Lying in bed at night in the summer with the windows open, one could hear the steam engines chug, chug, chug, all the way to South Acton and beyond. Just when you thought it was out of hearing, you would hear chug, chug, chug, chug, as the engine began its climb westward.
The passing of a long freight train, sometimes 125 cars or more, would do either of two things: in the summertime, completely bring to an end any conversations, or anytime of the year, lull you to sleep.
Well, Highland Street was a short cut for commuters from upper Central and Main Streets. As the engine tooted its whistle at the Parker Street grade crossing in South Acton, late risers would start to jog their way to the Depot: Margaret and Ann Coughlin, Elmer Wetherbee, Dorothy Garfield and many others.
Highland Street intersected with Church Street opposite Our Lady Help of Christians Church and the driveway to the West Concord and Harvey Wheeler schools. Put the West Concord School on the "missing" list, but before we leave Highland Street, let me point out that there were three men there who were employed either directly or indirectly by the railroad. One was Harry Marrs, station agent, Albert Hicks, the signal tower man, and Paul Barnes, agent for the railway express office in old Concord. I might also mention Burleigh Lincoln Pratt, coal dealer; Irving Linwood Bumford, automobile dealer; and Wells A. Hall, Superintendent of Schools in Concord, as well as John H. Adams, owner of Adams & Bridges; Dr. Isaiah Pickard, general practitioner; and my father, Robert W. Carter, all residents of this short street.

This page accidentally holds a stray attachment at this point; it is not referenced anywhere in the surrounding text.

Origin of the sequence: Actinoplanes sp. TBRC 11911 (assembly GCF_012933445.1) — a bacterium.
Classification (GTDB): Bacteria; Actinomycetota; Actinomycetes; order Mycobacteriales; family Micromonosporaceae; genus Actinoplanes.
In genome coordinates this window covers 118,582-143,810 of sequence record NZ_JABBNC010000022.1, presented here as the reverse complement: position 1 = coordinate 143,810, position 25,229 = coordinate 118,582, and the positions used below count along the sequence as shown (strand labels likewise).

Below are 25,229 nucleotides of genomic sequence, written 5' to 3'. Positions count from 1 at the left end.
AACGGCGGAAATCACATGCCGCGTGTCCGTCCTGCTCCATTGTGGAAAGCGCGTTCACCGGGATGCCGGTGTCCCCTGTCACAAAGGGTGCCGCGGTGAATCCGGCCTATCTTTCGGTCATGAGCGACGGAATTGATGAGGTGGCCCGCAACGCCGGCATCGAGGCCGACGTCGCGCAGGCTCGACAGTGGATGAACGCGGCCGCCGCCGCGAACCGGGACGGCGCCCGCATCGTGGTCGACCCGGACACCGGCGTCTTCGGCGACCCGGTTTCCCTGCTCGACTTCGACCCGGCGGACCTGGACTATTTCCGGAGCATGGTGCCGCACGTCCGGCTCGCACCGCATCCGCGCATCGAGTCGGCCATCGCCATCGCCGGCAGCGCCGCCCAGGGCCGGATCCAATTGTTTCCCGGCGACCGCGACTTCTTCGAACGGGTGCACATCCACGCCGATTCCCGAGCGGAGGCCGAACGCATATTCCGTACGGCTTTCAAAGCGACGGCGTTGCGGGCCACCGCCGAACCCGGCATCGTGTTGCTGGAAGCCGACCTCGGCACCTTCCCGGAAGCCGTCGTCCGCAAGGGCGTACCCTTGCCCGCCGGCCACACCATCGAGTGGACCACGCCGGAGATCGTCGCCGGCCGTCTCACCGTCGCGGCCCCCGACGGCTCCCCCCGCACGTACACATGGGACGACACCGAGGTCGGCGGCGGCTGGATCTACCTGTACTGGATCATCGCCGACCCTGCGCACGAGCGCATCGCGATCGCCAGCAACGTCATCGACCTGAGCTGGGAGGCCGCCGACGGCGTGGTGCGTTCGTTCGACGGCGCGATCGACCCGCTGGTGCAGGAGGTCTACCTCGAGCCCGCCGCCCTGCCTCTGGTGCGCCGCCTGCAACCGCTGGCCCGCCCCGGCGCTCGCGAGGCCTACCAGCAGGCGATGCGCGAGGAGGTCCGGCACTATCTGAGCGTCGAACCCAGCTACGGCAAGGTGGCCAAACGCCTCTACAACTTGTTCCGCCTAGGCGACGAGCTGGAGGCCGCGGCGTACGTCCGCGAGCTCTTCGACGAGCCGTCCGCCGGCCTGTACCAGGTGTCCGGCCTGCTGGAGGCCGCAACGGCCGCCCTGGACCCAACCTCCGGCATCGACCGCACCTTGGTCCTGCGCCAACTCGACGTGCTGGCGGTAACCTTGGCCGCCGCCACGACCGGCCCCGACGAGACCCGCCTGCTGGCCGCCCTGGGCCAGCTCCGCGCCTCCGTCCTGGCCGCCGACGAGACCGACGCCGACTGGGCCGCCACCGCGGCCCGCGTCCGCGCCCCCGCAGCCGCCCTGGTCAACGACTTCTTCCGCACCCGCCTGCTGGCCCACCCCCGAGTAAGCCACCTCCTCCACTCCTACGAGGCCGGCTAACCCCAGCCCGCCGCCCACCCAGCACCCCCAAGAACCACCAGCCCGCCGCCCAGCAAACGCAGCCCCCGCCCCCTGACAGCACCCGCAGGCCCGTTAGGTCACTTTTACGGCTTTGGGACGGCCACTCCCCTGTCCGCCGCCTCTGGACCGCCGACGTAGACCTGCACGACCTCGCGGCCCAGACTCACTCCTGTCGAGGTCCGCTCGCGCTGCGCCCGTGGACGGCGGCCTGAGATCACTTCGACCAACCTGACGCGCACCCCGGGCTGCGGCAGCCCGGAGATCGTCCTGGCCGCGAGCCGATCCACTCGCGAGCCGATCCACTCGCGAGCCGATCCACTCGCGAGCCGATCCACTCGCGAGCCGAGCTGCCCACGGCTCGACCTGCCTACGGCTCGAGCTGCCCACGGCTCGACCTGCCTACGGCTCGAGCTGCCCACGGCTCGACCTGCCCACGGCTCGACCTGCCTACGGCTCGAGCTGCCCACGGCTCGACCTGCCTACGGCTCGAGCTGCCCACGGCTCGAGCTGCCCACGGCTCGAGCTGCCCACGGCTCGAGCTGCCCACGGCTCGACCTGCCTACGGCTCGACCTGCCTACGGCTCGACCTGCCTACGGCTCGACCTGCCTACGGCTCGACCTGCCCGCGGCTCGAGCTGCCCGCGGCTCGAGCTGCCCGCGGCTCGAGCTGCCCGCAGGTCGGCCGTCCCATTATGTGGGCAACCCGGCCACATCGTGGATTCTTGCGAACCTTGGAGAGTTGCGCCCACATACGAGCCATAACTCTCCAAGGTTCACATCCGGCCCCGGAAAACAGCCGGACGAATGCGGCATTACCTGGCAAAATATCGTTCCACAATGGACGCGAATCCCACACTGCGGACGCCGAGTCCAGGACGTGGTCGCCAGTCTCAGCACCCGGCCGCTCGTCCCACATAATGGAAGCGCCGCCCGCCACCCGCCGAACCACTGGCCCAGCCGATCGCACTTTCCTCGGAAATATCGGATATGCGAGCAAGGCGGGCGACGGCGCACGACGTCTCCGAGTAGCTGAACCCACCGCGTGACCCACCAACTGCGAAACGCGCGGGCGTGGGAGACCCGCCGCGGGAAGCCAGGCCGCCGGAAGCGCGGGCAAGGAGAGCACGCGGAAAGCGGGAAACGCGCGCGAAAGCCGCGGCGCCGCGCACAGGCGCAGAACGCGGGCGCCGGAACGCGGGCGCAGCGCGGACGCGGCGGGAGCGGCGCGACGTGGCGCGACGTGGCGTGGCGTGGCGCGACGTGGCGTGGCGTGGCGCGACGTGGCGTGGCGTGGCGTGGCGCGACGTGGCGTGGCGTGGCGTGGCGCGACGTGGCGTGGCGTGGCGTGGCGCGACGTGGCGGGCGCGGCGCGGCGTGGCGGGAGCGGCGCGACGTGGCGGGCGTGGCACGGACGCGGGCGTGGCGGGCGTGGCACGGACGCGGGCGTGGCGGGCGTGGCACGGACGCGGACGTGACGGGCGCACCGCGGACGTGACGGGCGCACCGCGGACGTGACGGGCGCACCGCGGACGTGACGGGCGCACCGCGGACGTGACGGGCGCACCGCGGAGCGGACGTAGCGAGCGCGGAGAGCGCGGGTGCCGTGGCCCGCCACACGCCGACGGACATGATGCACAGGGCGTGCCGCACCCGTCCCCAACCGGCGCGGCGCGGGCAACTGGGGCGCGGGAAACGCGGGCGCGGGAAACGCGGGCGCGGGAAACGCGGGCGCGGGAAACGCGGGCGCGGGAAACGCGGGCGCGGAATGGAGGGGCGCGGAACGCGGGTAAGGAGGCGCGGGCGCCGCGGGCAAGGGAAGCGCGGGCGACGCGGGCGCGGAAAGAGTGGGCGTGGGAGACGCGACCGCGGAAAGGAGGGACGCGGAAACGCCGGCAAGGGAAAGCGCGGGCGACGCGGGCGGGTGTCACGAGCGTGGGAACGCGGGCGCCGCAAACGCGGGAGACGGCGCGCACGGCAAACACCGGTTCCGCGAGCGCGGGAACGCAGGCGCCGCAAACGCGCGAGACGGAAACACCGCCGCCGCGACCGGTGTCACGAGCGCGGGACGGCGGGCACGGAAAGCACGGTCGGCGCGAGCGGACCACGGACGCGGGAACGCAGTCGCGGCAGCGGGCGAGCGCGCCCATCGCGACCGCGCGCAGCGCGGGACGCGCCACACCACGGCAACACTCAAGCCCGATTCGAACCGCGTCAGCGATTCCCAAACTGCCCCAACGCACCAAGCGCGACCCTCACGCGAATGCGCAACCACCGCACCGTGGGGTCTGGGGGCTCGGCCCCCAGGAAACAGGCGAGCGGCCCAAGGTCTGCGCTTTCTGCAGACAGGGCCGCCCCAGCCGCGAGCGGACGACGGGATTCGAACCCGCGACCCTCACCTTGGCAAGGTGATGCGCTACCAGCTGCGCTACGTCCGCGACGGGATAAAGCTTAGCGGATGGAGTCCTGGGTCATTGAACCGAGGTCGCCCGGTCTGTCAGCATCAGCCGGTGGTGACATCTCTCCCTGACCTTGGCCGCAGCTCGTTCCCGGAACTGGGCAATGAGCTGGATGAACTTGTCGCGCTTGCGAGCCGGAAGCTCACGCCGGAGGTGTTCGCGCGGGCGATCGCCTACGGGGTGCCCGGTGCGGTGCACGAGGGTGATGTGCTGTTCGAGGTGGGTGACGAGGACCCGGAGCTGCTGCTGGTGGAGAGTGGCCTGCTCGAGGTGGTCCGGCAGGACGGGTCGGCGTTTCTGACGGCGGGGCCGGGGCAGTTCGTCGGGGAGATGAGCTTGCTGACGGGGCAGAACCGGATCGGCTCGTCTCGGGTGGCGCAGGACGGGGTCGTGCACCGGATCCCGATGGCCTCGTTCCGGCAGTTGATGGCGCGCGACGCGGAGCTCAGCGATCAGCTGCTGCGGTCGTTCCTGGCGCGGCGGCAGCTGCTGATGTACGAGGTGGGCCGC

Well, let us begin a short trip down to the Depot. After passing Whitney Coal and Grain on the left, going down the hill, the road runs nearer to the railroad tracks where there was and still is a fence. However, the fence of the twenties and thirties was more like a farm fence than the present one, and one could command a good view of the freight activities. It was fascinating to watch the trains detach and shunt freight cars into a choice of several locations. After the air lines to the brakes was disconnected with the sound of a hundred champagne corks popping and the hissing of escaping air, the trainman would uncouple the coupler, the engineer would start to move in the direction he wanted the freight car to travel and the uncoupled car would start to roll towards its destination. The great thing was to watch the brakeman climb to the top of the car and manually stop the train by turning the big wheel at the top. The whole activity reminded me of the game "Snap the Whip." As kids we could watch for hours or until the train discharged its freight and picked up empty freight cars and went on its way.